Feasibility Studies

A feasibility study is an analysis of the viability of an idea.  The feasibility study focuses on helping answer the essential question of “should we proceed with the proposed project idea?”  All activities of the study are directed toward helping answer this question.

KEMWorks can provide Technical and Financial Feasibility Studies, including Scoping Studies, Preliminary Feasibility or Pre-Feasibility Studies (PFS), and Bankable (or Full) Feasibility Studies (BFS).

One of the most important components of any feasibility study is the estimation of capital and operating costs.  The quality of the cost estimate required for a project increases as the project becomes better defined and the costs to continue the project become greater.  The quality of the estimate can define the type of study as follows:

Type of Study
Type of Estimate
Study Classes
Derived From
Engineering Completed
Accuracy
Scoping Study Order-Of-Magnitude Estimate 5 Cost/capacity curves or Ratios 0% – 5% +40% to -25%
Pre-Feasibility Study Preliminary (Factored) Estimate 4 Factored from Equipment Costs 3% – 15% +25% to -15%
Bankable Feasibility Study Budget (Control) Estimate 3 Semi-detailed unit cost with some detailed material take-off, equipment quotes and MTO’s for Bulks. 10% – 40% +15% to -10%

Scoping study

A staged approach to a project is important because it minimizes the cost, allows the owner to indentify the technical issues and risks early in the project, provides a forum for evaluating alternatives before proceeding with the next phase, and provides the owner with an early estimate of the required capital investment (Class 5 estimate).  A scoping study will provide an early indication whether the proposed business idea is or is not feasible, and this will save you time and money.  However, if the findings lead you to proceed with the Pre-Feasibility Study, the scoping study may have resolved some basic issues.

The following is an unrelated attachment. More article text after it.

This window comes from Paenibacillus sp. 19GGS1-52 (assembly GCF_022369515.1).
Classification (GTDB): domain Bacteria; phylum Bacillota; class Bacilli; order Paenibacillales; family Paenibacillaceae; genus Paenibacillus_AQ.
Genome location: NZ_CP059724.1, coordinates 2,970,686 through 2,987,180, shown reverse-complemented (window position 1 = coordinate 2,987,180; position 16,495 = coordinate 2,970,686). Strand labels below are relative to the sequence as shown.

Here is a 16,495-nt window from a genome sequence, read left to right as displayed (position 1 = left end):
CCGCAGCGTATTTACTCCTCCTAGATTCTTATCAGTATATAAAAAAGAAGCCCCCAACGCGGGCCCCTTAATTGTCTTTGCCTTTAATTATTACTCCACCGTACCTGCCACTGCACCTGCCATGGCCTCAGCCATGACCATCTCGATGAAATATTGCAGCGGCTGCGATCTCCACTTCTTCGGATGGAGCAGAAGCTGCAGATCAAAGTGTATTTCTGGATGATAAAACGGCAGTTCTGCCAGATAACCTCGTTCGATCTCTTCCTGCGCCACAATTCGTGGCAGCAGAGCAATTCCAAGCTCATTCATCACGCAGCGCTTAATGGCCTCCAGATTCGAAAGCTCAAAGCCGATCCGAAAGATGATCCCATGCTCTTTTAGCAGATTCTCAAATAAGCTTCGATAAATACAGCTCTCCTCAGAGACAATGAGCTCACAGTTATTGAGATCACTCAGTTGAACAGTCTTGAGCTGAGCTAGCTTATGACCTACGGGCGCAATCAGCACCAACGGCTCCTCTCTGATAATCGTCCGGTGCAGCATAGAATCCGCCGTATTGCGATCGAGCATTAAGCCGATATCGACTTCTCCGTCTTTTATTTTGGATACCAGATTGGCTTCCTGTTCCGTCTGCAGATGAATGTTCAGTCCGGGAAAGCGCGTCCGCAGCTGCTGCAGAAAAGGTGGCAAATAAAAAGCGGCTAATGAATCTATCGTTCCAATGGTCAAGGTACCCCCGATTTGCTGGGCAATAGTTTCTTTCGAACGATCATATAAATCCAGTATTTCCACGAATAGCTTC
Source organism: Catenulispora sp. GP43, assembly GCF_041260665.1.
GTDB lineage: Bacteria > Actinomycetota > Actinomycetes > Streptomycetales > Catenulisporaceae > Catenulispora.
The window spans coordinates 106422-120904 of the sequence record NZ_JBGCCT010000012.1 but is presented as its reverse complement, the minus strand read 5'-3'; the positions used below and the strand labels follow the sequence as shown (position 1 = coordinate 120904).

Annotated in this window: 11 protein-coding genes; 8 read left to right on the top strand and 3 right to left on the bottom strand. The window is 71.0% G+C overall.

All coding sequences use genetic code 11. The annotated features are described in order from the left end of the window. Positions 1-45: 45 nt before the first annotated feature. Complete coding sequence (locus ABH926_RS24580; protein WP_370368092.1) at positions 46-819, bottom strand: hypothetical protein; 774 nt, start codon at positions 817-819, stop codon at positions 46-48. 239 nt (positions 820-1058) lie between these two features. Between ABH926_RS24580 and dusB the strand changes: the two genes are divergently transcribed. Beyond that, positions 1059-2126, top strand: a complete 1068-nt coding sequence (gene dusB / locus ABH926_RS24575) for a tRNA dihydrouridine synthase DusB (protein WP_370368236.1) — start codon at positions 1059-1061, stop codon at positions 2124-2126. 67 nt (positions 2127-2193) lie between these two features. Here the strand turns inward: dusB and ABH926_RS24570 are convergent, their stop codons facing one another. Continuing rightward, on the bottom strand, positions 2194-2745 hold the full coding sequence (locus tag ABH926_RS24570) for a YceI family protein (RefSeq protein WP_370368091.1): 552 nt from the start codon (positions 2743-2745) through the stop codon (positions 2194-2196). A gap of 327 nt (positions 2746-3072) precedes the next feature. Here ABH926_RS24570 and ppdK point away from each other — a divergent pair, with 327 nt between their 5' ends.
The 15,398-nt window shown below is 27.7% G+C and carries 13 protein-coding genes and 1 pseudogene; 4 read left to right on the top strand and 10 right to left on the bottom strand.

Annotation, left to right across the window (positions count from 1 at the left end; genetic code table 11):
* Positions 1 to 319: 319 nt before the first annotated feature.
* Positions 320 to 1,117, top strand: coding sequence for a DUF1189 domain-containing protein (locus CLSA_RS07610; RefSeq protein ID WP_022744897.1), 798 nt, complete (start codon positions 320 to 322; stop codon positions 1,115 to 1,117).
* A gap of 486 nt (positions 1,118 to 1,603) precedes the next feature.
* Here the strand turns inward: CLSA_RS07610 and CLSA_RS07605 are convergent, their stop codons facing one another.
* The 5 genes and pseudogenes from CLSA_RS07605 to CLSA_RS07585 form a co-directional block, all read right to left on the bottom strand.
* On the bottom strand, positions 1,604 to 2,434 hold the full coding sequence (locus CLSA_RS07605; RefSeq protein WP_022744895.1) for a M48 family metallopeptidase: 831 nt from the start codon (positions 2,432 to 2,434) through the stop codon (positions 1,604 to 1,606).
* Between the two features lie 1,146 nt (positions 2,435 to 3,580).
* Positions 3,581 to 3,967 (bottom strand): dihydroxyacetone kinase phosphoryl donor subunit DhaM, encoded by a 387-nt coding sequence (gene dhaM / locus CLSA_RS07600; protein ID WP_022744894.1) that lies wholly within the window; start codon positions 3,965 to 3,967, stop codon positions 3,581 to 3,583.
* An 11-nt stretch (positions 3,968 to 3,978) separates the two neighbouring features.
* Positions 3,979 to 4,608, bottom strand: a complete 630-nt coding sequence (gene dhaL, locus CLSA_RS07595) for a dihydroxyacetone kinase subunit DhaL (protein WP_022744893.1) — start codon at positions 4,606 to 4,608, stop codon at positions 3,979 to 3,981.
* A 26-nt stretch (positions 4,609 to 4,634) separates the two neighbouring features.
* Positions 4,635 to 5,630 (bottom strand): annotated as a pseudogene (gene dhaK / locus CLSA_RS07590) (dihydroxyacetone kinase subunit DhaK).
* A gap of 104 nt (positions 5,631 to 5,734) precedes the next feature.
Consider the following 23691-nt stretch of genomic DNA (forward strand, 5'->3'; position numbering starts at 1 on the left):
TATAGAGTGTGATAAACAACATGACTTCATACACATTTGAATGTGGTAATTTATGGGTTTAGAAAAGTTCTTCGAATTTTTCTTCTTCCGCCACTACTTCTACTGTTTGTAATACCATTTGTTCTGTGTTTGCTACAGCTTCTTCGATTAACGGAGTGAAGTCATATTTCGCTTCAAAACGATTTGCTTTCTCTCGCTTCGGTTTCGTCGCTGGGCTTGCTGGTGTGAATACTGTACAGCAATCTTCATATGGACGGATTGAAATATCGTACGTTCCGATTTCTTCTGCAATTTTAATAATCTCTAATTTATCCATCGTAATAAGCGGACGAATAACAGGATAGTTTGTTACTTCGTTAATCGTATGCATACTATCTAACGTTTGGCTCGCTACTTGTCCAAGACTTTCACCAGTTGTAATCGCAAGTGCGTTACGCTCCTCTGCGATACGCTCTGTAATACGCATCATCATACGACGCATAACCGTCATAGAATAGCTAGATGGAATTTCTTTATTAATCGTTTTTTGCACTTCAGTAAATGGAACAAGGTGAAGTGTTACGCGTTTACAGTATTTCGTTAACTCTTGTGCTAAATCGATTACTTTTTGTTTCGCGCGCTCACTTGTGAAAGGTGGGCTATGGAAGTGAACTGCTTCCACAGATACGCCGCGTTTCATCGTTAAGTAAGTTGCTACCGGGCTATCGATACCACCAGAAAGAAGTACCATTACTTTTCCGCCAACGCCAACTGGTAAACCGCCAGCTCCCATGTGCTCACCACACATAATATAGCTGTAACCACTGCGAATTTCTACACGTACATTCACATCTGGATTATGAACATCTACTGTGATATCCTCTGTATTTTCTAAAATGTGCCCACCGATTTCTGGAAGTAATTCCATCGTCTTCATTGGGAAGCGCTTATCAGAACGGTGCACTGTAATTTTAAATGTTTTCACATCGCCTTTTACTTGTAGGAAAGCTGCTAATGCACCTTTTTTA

A typical scope may include:

  • Mineral characterization
  • Process flow diagrams
  • Plot plan
  • Order-of-Magnitude capital and operating cost estimates
  • Market Analysis.

Pre-Feasibility Study

A Pre-Feasibility Study may follow a Scoping Study and could contain some or all of the following:

  • Preliminary resource evaluation and quantification
  • Conceptual mine planning
  • Preliminary Environmental Impact Assessment
  • Permit requirements
  • Hydrological studies
  • Soils testing and geotechnical analysis
  • Process development (bench and pilot plant testing)
  • Process flow sheet development
  • Development of estimates of capital (Class 4) and operating costs
  • Raw material cost and availability
  • Risk analysis
  • Level 1  – Project Master Schedule
  • Product and raw materials transportation
  • Marketing analysis.

Bankable (or Final) Feasibility Study

Bankable Feasibility Studies may contain all the elements of a Pre-Feasibility study but in much greater detail. Typically, a Bankable Feasibility Study is a comprehensive forward analysis of a project’s economics (+15% / -10% accuracy) to be used by financial institutions to assess the credit-worthiness for project financing.

  • Resource evaluation and quantification
  • Conceptual mine planning
  • Environmental impact assessment (EIA)
  • Permit requirements
  • Hydrological studies
  • Soils testing and geotechnical analysis
  • Process development (bench and pilot plant testing)
  • Process flow sheet development and optimization
  • Development of estimates of capital (Class 3) and operating costs
  • Financial Model (often by the client)
  • Raw material cost and availability
  • Risk analysis
  • Level 2 – Summary Master Schedule
  • Product and raw materials transportation logistics
  • Marketing analysis.

The feasibility study is guided by a set of assumptions, a strategy, development conditions and a planned outcome. The actual outcome is uncertain and targets and objectives may not be achievable.

The bankable part of the feasibility study relates to the basis and conditions for a future financial agreement to collateralize assets for a project loan, to set a premium and a repayment schedule, with appropriate risk/reward factors.

Whether there is any difference between a Final Feasibility Study and a Bankable Feasibility Study is a debatable point. However, one can say that a bankable study is generally subjected to a full independent audit, while a FFS may or may not be if the project is to be funded in-house. Preparing for a full independent audit may affect the amount of detail presented in the study, and possibly the degree to which various risks have been addressed.

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